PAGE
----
I have no particular interest in sports. Never have. The closest this pointy-headed, bookie, piano & harpsichord player ever came to participating in an organized sport was playing saxophone in the marching band in high school. Nonetheless, sports is hard to avoid. About 14 years ago, while I was the engineer at The Philadelphia Orchestra...
Like most people, like most companies, the work we do has changed over the years. When we started preserving audio collections in 1990, copying to ¼” analog tape was the standard. Digital was still a new, uncertain thing. Audiovisual and data preservation is now the bulk of what we do. Prior to 1990 most of our work was in recording classical music on location – live concerts and CDs. I worked with The Philadelphia Orchestra for 21 year and have recorded over 4,000 live concerts, half with The Fabulous Philadelphians. Though our preservation business has grown more quickly, we still record a lot of classical music.
This week we’ll be heading to the Association of Moving Image Archivists [www.amianet.org] for their annual conference. Joining me are Biz Gallo, Manager of Audiovisual Preservation, Sarah Mainville, registrar, and Nora Egloff, Data Storage Managers. We have two special things to look forward to at the conference. Biz will be giving her first professional presentation since joining our staff. And at Thursday morning’s plenary I will present the first George Blood LP Women in Audiovisual Archiving and Technology Scholarship.
In many ways, in most ways, AV artifacts are like any others you’ll encounter in libraries, archives, and museums. All the basics of care and handling apply – lower temperature, lower humidity, lower UV, lower dust, proper containers, gentle handling. Though the specifics may vary, the big picture does not.
Looking back on the history of what is now George Blood Audio/Video/Film/Data, our first identity in the archives community, Safe Sound Archive, is in climate controlled storage
Please welcome two new hires, Jenna Fleming and Rafiq Young, who have joined us this month.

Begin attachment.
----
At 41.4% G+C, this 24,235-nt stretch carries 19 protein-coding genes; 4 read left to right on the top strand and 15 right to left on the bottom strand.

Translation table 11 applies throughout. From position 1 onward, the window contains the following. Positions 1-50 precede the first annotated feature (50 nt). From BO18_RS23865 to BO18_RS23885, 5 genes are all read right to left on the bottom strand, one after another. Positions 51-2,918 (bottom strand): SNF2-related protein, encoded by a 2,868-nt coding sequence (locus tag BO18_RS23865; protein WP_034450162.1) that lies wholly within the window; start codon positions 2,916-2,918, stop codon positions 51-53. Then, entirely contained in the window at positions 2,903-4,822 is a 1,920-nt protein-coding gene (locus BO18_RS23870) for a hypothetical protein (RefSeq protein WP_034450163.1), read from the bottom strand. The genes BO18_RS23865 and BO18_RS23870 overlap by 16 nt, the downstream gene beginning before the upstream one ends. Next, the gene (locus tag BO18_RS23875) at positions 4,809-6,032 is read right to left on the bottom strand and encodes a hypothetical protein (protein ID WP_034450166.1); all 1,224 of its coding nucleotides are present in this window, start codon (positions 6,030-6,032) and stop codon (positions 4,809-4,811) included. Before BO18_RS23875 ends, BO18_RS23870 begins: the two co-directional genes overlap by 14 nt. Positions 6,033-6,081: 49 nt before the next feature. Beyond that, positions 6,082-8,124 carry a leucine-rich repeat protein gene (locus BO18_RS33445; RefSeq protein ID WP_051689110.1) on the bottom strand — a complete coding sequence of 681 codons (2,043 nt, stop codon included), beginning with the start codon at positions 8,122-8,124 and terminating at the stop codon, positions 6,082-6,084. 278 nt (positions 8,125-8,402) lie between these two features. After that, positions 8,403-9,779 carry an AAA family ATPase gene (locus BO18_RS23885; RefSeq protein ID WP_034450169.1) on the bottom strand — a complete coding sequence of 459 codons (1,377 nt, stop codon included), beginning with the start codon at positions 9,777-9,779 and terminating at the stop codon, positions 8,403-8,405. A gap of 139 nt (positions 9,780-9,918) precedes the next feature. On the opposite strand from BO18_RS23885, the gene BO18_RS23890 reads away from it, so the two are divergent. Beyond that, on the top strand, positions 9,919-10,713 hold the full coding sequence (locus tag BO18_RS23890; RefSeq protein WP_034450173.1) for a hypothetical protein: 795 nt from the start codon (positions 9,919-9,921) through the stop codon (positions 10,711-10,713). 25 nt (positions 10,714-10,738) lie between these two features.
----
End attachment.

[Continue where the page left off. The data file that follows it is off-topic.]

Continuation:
Rafiq is our new Shipping Manager. He is a Philly creative who dabbles in everything from painting to experimenting with micro computers. Also enjoys showing his 4 year old the wonders of 80’s animated cartoons!
Jenna Fleming is our new Audiovisual Project Manager. She is interested in the digital humanities and her research experience involves written correspondence in the First World War.
I’ve spent the last few days at the Library of Congress for the Radio Preservation Taskforce conference. The organizing committee, and Josh Shepherd in particular, deserves high praise for the range of topics and voices that were heard. Unlike most conferences where a few people sport long PowerPoint presentations, this one had many short talks. Sessions covered acquisition, preservation, born digital, commercial radio, engagement, and future plans for the RPT. I confess to belonging to a large group of presenters who whined, “How is this supposed to work?” I enjoyed not only the range of topics and voices heard, but the high level of civility and respect. Whether presenter, discussant, or audience member, everyone kept their comments brief and on point, with respectful and thoughtful exchanges. All the sessions were recorded, some of the live-streamed, and will be available from their website.
Here are a few experiences that made the event worthwhile for me...